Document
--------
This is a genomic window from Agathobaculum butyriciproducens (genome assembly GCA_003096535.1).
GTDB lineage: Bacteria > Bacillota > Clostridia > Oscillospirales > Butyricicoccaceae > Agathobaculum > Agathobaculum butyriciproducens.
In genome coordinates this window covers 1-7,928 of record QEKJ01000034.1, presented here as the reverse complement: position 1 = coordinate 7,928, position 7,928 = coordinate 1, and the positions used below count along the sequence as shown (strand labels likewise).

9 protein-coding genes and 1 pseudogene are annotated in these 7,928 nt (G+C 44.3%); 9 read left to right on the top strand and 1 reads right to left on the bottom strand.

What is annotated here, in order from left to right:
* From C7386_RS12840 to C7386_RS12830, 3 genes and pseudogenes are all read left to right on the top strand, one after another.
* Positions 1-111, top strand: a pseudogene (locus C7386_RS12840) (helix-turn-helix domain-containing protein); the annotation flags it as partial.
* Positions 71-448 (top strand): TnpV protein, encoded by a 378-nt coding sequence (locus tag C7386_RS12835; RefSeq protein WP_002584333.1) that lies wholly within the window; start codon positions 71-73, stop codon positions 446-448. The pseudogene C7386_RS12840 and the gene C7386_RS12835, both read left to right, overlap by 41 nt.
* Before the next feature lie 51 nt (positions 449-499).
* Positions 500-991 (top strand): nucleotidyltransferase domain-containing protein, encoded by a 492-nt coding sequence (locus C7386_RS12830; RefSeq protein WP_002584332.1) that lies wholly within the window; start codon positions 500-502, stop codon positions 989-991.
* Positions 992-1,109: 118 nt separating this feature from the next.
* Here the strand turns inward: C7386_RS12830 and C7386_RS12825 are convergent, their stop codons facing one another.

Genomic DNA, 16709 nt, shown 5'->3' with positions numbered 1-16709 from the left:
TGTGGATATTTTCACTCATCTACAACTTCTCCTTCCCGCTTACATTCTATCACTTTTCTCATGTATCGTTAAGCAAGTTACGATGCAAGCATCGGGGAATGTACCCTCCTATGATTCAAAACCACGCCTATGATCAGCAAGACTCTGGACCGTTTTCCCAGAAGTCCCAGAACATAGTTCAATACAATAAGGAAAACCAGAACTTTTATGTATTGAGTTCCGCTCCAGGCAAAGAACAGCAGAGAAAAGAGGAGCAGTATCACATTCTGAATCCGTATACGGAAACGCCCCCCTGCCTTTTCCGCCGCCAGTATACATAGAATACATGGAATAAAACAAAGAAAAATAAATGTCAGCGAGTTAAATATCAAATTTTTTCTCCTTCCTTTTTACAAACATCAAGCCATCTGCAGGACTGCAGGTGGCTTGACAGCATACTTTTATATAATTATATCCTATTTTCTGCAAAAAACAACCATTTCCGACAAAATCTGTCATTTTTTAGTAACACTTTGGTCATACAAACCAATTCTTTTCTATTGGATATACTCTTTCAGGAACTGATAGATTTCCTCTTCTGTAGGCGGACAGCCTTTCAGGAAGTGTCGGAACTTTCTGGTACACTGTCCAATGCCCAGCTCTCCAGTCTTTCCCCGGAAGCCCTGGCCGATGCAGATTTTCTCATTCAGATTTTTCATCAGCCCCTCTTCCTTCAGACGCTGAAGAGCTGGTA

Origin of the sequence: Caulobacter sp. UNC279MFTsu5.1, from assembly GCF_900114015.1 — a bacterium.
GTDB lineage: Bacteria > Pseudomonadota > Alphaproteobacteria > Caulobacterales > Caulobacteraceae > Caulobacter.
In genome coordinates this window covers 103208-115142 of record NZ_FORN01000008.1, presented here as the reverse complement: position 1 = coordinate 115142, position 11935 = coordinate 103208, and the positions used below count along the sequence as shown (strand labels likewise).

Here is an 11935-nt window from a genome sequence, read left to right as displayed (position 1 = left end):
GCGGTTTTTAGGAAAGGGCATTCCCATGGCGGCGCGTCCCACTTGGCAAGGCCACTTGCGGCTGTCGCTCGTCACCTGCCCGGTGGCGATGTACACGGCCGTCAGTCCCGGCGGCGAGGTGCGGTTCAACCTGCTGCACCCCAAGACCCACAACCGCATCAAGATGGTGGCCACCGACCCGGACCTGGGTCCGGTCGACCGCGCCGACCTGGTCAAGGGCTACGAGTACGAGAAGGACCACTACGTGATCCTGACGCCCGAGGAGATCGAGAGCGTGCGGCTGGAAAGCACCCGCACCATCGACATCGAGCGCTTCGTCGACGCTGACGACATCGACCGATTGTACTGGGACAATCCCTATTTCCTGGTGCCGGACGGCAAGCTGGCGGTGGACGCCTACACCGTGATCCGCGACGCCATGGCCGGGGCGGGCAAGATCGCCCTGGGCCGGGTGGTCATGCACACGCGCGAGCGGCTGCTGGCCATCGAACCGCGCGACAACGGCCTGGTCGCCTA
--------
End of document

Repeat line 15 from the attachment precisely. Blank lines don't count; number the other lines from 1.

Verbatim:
Origin of the sequence: Caulobacter sp. UNC279MFTsu5.1, from assembly GCF_900114015.1 — a bacterium.